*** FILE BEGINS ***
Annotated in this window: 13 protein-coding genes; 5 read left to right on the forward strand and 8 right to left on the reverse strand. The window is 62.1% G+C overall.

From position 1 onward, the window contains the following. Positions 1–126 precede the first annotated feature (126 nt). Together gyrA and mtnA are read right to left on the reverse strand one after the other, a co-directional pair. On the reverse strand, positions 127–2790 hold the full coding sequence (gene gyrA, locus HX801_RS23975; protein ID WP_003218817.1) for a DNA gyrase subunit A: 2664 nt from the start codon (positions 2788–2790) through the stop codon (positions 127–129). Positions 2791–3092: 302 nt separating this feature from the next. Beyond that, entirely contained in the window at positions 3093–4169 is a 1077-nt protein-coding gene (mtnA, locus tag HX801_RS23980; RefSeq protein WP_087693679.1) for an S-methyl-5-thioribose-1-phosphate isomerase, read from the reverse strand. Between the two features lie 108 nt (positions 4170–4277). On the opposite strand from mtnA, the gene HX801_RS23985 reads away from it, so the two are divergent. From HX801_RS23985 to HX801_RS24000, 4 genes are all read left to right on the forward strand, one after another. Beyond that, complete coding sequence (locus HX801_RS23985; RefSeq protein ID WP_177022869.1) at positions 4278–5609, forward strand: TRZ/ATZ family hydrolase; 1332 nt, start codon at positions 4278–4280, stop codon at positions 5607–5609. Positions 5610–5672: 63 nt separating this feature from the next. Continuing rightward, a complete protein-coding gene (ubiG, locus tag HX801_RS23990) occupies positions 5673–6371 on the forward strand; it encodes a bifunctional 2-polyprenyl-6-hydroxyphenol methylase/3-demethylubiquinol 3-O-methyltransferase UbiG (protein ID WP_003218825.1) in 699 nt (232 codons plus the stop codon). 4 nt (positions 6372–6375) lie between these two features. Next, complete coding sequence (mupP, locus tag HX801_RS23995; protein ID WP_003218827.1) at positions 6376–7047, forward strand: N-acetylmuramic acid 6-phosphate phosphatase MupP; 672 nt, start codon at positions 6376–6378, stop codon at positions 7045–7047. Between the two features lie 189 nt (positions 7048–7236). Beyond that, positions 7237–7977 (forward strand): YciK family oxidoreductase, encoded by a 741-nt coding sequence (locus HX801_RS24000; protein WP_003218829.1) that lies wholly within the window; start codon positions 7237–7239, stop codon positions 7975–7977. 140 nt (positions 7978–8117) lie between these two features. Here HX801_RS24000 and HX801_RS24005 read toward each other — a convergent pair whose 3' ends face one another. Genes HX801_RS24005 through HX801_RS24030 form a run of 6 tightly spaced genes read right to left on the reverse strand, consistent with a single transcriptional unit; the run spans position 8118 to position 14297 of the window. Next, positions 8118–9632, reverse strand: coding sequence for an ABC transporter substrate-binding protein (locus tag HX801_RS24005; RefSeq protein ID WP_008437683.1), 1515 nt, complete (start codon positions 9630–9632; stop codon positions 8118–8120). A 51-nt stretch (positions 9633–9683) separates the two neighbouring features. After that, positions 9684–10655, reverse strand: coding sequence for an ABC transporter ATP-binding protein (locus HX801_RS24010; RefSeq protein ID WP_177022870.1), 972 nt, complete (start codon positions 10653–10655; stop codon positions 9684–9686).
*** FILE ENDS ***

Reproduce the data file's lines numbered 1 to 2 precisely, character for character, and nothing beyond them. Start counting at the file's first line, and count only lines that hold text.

Annotated in this window: 13 protein-coding genes; 5 read left to right on the forward strand and 8 right to left on the reverse strand. The window is 62.1% G+C overall.

From position 1 onward, the window contains the following. Positions 1–126 precede the first annotated feature (126 nt). Together gyrA and mtnA are read right to left on the reverse strand one after the other, a co-directional pair. On the reverse strand, positions 127–2790 hold the full coding sequence (gene gyrA, locus HX801_RS23975; protein ID WP_003218817.1) for a DNA gyrase subunit A: 2664 nt from the start codon (positions 2788–2790) through the stop codon (positions 127–129). Positions 2791–3092: 302 nt separating this feature from the next. Beyond that, entirely contained in the window at positions 3093–4169 is a 1077-nt protein-coding gene (mtnA, locus tag HX801_RS23980; RefSeq protein WP_087693679.1) for an S-methyl-5-thioribose-1-phosphate isomerase, read from the reverse strand. Between the two features lie 108 nt (positions 4170–4277). On the opposite strand from mtnA, the gene HX801_RS23985 reads away from it, so the two are divergent. From HX801_RS23985 to HX801_RS24000, 4 genes are all read left to right on the forward strand, one after another. Beyond that, complete coding sequence (locus HX801_RS23985; RefSeq protein ID WP_177022869.1) at positions 4278–5609, forward strand: TRZ/ATZ family hydrolase; 1332 nt, start codon at positions 4278–4280, stop codon at positions 5607–5609. Positions 5610–5672: 63 nt separating this feature from the next. Continuing rightward, a complete protein-coding gene (ubiG, locus tag HX801_RS23990) occupies positions 5673–6371 on the forward strand; it encodes a bifunctional 2-polyprenyl-6-hydroxyphenol methylase/3-demethylubiquinol 3-O-methyltransferase UbiG (protein ID WP_003218825.1) in 699 nt (232 codons plus the stop codon). 4 nt (positions 6372–6375) lie between these two features. Next, complete coding sequence (mupP, locus tag HX801_RS23995; protein ID WP_003218827.1) at positions 6376–7047, forward strand: N-acetylmuramic acid 6-phosphate phosphatase MupP; 672 nt, start codon at positions 6376–6378, stop codon at positions 7045–7047. Between the two features lie 189 nt (positions 7048–7236). Beyond that, positions 7237–7977 (forward strand): YciK family oxidoreductase, encoded by a 741-nt coding sequence (locus HX801_RS24000; protein WP_003218829.1) that lies wholly within the window; start codon positions 7237–7239, stop codon positions 7975–7977. 140 nt (positions 7978–8117) lie between these two features. Here HX801_RS24000 and HX801_RS24005 read toward each other — a convergent pair whose 3' ends face one another. Genes HX801_RS24005 through HX801_RS24030 form a run of 6 tightly spaced genes read right to left on the reverse strand, consistent with a single transcriptional unit; the run spans position 8118 to position 14297 of the window. Next, positions 8118–9632, reverse strand: coding sequence for an ABC transporter substrate-binding protein (locus tag HX801_RS24005; RefSeq protein ID WP_008437683.1), 1515 nt, complete (start codon positions 9630–9632; stop codon positions 8118–8120). A 51-nt stretch (positions 9633–9683) separates the two neighbouring features. After that, positions 9684–10655, reverse strand: coding sequence for an ABC transporter ATP-binding protein (locus HX801_RS24010; RefSeq protein ID WP_177022870.1), 972 nt, complete (start codon positions 10653–10655; stop codon positions 9684–9686).